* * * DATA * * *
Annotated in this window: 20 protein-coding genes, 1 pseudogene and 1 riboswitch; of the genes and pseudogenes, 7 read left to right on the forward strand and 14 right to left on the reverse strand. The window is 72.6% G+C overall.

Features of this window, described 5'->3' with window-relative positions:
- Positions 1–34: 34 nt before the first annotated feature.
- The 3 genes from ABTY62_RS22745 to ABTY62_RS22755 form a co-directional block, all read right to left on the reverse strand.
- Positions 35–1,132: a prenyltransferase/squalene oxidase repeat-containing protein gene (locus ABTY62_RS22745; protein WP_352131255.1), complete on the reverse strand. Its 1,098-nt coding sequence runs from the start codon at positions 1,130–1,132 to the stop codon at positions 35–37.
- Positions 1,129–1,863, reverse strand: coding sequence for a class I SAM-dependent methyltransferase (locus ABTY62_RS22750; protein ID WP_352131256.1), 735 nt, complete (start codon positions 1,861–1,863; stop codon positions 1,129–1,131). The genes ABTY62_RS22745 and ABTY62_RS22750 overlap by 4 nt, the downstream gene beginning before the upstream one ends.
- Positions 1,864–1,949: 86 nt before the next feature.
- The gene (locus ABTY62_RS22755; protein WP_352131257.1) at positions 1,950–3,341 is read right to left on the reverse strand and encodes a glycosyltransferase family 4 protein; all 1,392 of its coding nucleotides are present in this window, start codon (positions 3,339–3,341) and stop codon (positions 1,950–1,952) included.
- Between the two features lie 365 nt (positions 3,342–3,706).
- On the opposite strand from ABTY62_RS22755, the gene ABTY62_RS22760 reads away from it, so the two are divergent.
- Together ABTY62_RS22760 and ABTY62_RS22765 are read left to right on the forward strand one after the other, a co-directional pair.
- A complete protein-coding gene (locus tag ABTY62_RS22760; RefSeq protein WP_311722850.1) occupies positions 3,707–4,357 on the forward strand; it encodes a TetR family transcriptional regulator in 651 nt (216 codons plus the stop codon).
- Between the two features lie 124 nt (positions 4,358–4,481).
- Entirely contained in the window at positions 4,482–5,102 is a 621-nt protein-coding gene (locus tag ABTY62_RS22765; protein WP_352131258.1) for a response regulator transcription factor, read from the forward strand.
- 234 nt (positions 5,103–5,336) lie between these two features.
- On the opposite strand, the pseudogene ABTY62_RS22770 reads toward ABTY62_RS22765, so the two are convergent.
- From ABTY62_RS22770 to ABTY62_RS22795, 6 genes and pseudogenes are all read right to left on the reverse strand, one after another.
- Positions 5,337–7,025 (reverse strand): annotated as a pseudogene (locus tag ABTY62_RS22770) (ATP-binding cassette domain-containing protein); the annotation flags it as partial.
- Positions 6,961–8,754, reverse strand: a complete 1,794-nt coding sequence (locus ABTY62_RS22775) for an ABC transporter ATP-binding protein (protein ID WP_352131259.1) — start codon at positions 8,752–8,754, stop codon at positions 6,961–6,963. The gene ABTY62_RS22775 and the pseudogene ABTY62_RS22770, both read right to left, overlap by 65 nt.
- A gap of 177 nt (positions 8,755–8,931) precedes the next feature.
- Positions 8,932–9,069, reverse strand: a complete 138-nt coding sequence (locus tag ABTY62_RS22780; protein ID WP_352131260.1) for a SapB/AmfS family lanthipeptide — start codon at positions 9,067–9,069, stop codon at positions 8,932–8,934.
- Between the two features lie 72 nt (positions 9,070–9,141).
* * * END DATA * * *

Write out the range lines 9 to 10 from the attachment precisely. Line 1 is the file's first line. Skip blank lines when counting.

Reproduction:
- Between the two features lie 365 nt (positions 3,342–3,706).
- On the opposite strand from ABTY62_RS22755, the gene ABTY62_RS22760 reads away from it, so the two are divergent.